Fertility in the Workplace

by Emma Claire Geitner

Despite movements to make family planning, parental leave, and childcare more inclusive, gender-neutral institutions, these burdens often fall on women regardless of their sexual orientation, relationship status, or even ability to conceive. A 2013 survey by the Pew Research Center found that roughly 40% of women had either taken significant time off or reduced their work hours to care for a child or family member, compared to only 24% of men surveyed.1 The survey’s findings support the age-old pattern that women are confined to a more limited, domestic sphere by nature of their fertility and its implications while men enjoy the nearly invisible evidence of male potency. Although fertility is at the core of childcare and family planning discussions, it is rarely explicitly mentioned, or even realized. The importance of recognizing fertility as the root of such social debates around reproduction rights is immediate because it provides a basis for men to also assume responsibility instead of a forgotten, undercover role. In turn, this can lead to increased gender parity and a recalibration of how women of supposed childbearing age are perceived in the workplace. While efforts are made to neutralize responsibility after childbirth, women are externally encumbered in the hiring process before any aspect of pregnancy is realized, independent of their personal decisions and capacity to conceive. In stark contrast, men exist outside of this reality in a sphere that only tangentially recognizes their role in conception. Thus allowing men to traverse professionally without a consciousness of impending pregnancy and its imagined effect on a company.

Fertility is a two-way street; it takes two to tango, but given the more obvious manifestations of female fertility—breasts, menstruation, pregnancy, nursing—coupled with gender biases dating back to the classical ages, a duty or standard of fertility is placed on women that can translate into workplace discrimination. Although such considerations are illegal when used to justify termination or an employer’s decision not to hire someone, a woman of a certain age can be flagged for her possibility to bear children. Such expectations assume a plethora of factors while neglecting to consider, a. a woman’s desire to conceive and the effort put into that goal, and b. her ability to do so, both physically and financially. Fertility is a construct placed on women that can lead to workplace discrimination without any mention of an impending pregnancy; assumed fertility allows pregnancy to be a persistent option and perhaps deterrent for employers, and this preconception limits or blatantly disregards the experiences of female-identifying individuals who may not be able to or choose not to conceive. Men do not face this dilemma, they are granted more privacy and objectivity when considering their virility, because it is not so readily evident or manifested, and there is a less enduring tradition of male childcare.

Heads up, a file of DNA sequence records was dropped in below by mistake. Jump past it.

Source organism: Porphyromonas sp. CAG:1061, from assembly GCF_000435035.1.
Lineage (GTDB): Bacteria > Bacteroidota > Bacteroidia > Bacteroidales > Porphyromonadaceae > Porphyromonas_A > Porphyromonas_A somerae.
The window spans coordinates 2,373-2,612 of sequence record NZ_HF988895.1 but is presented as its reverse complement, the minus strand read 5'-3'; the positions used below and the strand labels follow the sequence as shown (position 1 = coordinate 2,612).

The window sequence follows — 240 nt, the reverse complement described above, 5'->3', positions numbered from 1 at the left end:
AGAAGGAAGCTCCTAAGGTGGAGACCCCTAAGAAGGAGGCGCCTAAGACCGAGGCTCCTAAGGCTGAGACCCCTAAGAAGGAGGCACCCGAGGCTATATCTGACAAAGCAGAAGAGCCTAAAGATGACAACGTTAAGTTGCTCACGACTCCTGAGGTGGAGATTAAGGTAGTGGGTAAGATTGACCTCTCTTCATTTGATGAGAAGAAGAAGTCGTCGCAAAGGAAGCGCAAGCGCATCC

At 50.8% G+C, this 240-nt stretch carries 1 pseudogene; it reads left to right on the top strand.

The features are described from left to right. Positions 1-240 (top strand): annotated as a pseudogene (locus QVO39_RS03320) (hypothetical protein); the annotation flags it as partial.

The Pregnancy Discrimination Act of 1978 amended the Civil Rights Act of 1964, stipulating that employers cannot discriminate “because of or on the basis of pregnancy, childbirth, or related medical conditions; and women affected by pregnancy, childbirth, or related medical conditions shall be treated the same for all employment-related purposes.”2 By ensuring that women are protected from a kind of fertility-based profiling, the United States acknowledged that, given the connection between the female body and fertility, such an issue existed for women. The amendment includes language that protects both the already pregnant and those who “may get pregnant,” safeguarding against discrimination based on the perception of fertility as it relates to the possibility of future pregnancy, again pointing to a heightened awareness of female fertility.3 Furthermore, workplace accommodations for pregnant women are justified as “temporary disabilities,” because pregnancy may preclude an individual from doing her job for an interim period. I would argue that given the commonplace nature of childbirth and loaded meaning of “disability,” pregnancy should stand alone with its own set of legislation.4                   

Although women are now protected from fertility’s systematic prescription, its codification proves that fertility is an additional onus placed almost exclusively on women. What makes this particular discussion so intriguing is that fertility is not a singularly female responsibility or experience, and it is another way to problematize female reproduction and decisions akin to birth control and abortion issues. Assuming a woman’s fertility negates experiences and choices separate from a societal standard that associates fertility solely with woman when it is a shared experience. This rigid school of thought contributes to disparate parental leave policies and even the wage gap, because it decides that women will work less given their capability to procreate. As is the case with other societal constructs that infringe upon gender equality, an imbalance in fertility responsibility will prevail until individuals are recognized as having jurisdiction over their own bodies.                        

1 http://www.pewresearch.org/fact-tank/2017/04/03/gender-pay-gap-facts/ The narrowing, but

persistent, gender gap in pay

2 pregnancy discrimination act http://employment.findlaw.com/employment-discrimination/


3 Ibid.

4 https://www.eeoc.gov/laws/types/pregnancy.cfm Pregnancy discrimination